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HEALTH REPORT - Spending Up for Behavior-Related Drugs for Children - 2004-05-25

Broadcast: May 26, 2004

This is the VOA Special English Health Report.

More and more children take medicines to treat depression and other problems such as aggressiveness and lack of self-control. In fact, a new study says Americans spent more on behavior-related drugs for children last year than on antibiotics or asthma medicines. The research shows that spending increased seventy-seven percent between two-thousand and two-thousand-three.

One reason was increased use. The report says the number of children on behavioral drugs increased more than twenty percent. But these medicines also cost more than traditional drugs for problems like infections. And patients usually stay on behavioral medicines longer.

The report is by a company that administers drug plans for health care providers around the country. Medco Health Solutions studied the records of three-hundred-thousand young people up to age nineteen. It found that among children who take at least one medicine from their doctor, nearly nine percent are on a behavior-related drug. Medco says five percent of all children in the United States take behavioral medicine.

Some of the largest increases involve medicines to treat attention deficit-hyperactivity disorder. The study says spending for such drugs last year increased three-hundred-sixty-nine percent for children under age five. Companies have been developing new treatments for children who have difficulty learning and staying calm.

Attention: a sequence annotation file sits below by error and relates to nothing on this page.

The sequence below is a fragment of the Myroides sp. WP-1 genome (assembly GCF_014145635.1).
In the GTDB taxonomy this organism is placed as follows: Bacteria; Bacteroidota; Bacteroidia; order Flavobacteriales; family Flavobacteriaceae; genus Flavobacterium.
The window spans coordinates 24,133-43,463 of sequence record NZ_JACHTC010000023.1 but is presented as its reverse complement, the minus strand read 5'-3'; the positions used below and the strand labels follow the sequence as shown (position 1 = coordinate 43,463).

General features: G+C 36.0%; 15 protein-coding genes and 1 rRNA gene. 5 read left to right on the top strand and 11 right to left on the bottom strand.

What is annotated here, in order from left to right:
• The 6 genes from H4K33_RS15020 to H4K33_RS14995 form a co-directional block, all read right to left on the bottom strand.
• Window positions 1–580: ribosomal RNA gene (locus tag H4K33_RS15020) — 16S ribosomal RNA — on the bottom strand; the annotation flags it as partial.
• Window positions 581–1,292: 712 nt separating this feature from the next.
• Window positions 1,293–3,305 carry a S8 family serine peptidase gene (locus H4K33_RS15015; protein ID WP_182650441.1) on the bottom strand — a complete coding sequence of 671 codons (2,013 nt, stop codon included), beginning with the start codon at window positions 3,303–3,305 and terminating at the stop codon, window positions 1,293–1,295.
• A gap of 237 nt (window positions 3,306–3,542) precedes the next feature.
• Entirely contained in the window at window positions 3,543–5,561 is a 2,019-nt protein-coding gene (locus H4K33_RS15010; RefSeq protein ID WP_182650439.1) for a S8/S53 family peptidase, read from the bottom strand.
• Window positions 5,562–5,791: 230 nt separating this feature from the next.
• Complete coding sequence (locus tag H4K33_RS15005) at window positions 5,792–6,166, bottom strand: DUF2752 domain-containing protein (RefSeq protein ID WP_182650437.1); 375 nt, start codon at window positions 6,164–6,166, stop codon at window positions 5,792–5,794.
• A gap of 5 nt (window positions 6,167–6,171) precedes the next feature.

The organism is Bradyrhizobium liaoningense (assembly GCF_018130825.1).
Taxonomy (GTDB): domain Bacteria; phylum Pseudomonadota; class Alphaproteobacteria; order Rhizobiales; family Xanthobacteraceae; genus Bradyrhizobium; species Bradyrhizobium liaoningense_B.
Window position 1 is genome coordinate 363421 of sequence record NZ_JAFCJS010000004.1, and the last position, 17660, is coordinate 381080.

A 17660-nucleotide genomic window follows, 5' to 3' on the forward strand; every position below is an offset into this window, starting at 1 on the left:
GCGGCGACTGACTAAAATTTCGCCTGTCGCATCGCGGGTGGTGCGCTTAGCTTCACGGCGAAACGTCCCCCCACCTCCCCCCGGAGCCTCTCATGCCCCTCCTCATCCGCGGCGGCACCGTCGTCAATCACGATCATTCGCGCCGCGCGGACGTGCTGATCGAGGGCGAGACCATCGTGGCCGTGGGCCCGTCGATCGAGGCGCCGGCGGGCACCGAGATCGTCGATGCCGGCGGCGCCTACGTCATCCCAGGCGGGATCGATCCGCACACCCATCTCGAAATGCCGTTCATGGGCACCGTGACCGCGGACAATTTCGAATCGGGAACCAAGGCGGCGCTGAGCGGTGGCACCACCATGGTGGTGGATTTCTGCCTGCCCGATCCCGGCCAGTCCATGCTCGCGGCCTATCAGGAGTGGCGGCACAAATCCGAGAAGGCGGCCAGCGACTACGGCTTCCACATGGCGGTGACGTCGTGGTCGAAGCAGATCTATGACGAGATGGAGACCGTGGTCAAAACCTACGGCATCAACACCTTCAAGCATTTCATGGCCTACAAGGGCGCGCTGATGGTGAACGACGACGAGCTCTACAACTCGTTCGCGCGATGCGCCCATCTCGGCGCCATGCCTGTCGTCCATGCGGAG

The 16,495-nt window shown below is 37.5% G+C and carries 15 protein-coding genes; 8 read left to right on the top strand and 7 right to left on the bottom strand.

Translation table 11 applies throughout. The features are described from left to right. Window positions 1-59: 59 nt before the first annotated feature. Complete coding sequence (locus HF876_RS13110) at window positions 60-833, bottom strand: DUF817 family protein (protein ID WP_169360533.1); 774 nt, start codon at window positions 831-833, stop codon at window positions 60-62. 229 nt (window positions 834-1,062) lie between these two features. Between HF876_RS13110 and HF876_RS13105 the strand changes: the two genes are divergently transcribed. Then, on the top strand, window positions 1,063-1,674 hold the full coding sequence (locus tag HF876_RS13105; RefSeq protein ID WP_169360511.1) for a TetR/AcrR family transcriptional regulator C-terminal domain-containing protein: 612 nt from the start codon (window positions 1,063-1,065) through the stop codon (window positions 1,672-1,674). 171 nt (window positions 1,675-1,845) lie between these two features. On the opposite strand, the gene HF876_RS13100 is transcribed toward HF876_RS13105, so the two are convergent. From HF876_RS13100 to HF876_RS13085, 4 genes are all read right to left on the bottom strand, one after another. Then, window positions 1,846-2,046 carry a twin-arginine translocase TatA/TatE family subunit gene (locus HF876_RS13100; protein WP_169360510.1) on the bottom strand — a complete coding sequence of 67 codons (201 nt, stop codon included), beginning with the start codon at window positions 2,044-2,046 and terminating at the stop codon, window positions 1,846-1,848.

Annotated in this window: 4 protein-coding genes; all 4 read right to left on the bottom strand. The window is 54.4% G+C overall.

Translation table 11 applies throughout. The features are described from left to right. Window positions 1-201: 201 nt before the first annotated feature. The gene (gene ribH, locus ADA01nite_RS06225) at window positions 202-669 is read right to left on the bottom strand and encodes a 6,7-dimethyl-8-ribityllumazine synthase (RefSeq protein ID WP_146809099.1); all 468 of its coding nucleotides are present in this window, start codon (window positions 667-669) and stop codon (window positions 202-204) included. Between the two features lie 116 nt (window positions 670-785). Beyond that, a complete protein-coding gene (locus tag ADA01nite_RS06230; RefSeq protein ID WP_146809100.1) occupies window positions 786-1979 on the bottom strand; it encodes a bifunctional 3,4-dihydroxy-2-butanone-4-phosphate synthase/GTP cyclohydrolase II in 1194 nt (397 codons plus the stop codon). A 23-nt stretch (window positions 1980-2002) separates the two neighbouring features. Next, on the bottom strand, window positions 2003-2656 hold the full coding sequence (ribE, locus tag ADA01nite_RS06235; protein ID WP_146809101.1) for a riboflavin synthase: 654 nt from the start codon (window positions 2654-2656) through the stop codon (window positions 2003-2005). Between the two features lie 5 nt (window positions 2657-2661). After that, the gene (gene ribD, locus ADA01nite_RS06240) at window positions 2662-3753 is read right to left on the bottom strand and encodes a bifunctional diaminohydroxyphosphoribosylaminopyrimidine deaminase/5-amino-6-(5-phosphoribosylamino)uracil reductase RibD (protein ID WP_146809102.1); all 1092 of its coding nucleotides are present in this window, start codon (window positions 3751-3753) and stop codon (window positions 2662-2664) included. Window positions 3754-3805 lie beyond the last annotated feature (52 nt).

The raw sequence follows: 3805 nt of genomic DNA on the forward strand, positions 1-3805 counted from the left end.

Also, Medco says spending for anti-depressants for children grew twenty-five percent between two-thousand and last year. Use of these drugs increased by twenty-seven percent.

Some parents say anti-depressants and other behavioral drugs have improved their children’s lives. But others worry that too many young people are being given such medicines and that some drugs could be harmful.

In March, the United States Food and Drug Administration asked makers of anti-depressants to include a warning statement. The agency says health care providers should carefully observe adults and children who take these drugs.

Scientists are investigating the possibility that some patients might become more depressed and try to kill themselves. This might be especially true at the beginning of treatment or when the amount of medicine is increased or decreased.

This VOA Special English Health Report was written by Jerilyn Watson.